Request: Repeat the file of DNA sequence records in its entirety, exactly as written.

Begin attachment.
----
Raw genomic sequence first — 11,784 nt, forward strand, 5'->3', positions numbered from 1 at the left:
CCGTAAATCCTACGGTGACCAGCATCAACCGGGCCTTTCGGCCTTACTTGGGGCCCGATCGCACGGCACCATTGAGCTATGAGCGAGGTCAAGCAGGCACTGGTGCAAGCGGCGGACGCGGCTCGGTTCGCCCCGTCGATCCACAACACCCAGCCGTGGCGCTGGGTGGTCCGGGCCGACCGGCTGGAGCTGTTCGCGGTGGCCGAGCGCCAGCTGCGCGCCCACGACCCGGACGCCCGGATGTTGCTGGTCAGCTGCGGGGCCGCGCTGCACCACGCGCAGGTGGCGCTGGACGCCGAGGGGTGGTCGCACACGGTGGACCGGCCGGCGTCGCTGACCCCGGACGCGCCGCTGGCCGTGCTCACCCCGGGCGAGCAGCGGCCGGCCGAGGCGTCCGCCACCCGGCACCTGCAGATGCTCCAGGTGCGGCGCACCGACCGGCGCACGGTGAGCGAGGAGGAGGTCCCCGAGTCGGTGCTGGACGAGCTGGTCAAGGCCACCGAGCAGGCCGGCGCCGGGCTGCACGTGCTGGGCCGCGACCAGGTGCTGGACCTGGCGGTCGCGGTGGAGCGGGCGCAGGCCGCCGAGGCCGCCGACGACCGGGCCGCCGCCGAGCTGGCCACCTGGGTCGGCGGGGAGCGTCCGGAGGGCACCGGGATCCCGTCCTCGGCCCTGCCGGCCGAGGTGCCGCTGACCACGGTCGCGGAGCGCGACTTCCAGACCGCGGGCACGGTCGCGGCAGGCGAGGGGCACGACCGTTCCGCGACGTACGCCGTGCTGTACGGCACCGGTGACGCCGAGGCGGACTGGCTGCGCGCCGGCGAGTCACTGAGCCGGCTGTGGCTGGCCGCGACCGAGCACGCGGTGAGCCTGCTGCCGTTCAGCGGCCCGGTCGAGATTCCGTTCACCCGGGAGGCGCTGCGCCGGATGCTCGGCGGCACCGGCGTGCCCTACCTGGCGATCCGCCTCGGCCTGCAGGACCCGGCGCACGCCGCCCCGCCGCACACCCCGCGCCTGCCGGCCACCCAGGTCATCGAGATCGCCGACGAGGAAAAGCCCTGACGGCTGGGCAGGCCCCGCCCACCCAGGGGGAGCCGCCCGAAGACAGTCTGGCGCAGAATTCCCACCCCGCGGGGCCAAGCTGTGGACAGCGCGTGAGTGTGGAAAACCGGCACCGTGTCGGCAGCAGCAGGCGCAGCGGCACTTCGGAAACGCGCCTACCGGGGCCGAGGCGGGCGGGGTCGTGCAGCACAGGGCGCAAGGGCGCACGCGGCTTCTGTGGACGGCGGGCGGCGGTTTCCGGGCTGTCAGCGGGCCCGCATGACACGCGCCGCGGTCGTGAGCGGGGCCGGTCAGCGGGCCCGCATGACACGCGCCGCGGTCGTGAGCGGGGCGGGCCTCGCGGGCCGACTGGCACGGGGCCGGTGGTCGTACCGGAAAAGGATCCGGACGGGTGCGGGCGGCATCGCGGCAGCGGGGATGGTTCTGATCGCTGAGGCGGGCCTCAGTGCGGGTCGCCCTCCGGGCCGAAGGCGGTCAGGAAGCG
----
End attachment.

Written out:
Raw genomic sequence first — 11,784 nt, forward strand, 5'->3', positions numbered from 1 at the left:
CCGTAAATCCTACGGTGACCAGCATCAACCGGGCCTTTCGGCCTTACTTGGGGCCCGATCGCACGGCACCATTGAGCTATGAGCGAGGTCAAGCAGGCACTGGTGCAAGCGGCGGACGCGGCTCGGTTCGCCCCGTCGATCCACAACACCCAGCCGTGGCGCTGGGTGGTCCGGGCCGACCGGCTGGAGCTGTTCGCGGTGGCCGAGCGCCAGCTGCGCGCCCACGACCCGGACGCCCGGATGTTGCTGGTCAGCTGCGGGGCCGCGCTGCACCACGCGCAGGTGGCGCTGGACGCCGAGGGGTGGTCGCACACGGTGGACCGGCCGGCGTCGCTGACCCCGGACGCGCCGCTGGCCGTGCTCACCCCGGGCGAGCAGCGGCCGGCCGAGGCGTCCGCCACCCGGCACCTGCAGATGCTCCAGGTGCGGCGCACCGACCGGCGCACGGTGAGCGAGGAGGAGGTCCCCGAGTCGGTGCTGGACGAGCTGGTCAAGGCCACCGAGCAGGCCGGCGCCGGGCTGCACGTGCTGGGCCGCGACCAGGTGCTGGACCTGGCGGTCGCGGTGGAGCGGGCGCAGGCCGCCGAGGCCGCCGACGACCGGGCCGCCGCCGAGCTGGCCACCTGGGTCGGCGGGGAGCGTCCGGAGGGCACCGGGATCCCGTCCTCGGCCCTGCCGGCCGAGGTGCCGCTGACCACGGTCGCGGAGCGCGACTTCCAGACCGCGGGCACGGTCGCGGCAGGCGAGGGGCACGACCGTTCCGCGACGTACGCCGTGCTGTACGGCACCGGTGACGCCGAGGCGGACTGGCTGCGCGCCGGCGAGTCACTGAGCCGGCTGTGGCTGGCCGCGACCGAGCACGCGGTGAGCCTGCTGCCGTTCAGCGGCCCGGTCGAGATTCCGTTCACCCGGGAGGCGCTGCGCCGGATGCTCGGCGGCACCGGCGTGCCCTACCTGGCGATCCGCCTCGGCCTGCAGGACCCGGCGCACGCCGCCCCGCCGCACACCCCGCGCCTGCCGGCCACCCAGGTCATCGAGATCGCCGACGAGGAAAAGCCCTGACGGCTGGGCAGGCCCCGCCCACCCAGGGGGAGCCGCCCGAAGACAGTCTGGCGCAGAATTCCCACCCCGCGGGGCCAAGCTGTGGACAGCGCGTGAGTGTGGAAAACCGGCACCGTGTCGGCAGCAGCAGGCGCAGCGGCACTTCGGAAACGCGCCTACCGGGGCCGAGGCGGGCGGGGTCGTGCAGCACAGGGCGCAAGGGCGCACGCGGCTTCTGTGGACGGCGGGCGGCGGTTTCCGGGCTGTCAGCGGGCCCGCATGACACGCGCCGCGGTCGTGAGCGGGGCCGGTCAGCGGGCCCGCATGACACGCGCCGCGGTCGTGAGCGGGGCGGGCCTCGCGGGCCGACTGGCACGGGGCCGGTGGTCGTACCGGAAAAGGATCCGGACGGGTGCGGGCGGCATCGCGGCAGCGGGGATGGTTCTGATCGCTGAGGCGGGCCTCAGTGCGGGTCGCCCTCCGGGCCGAAGGCGGTCAGGAAGCG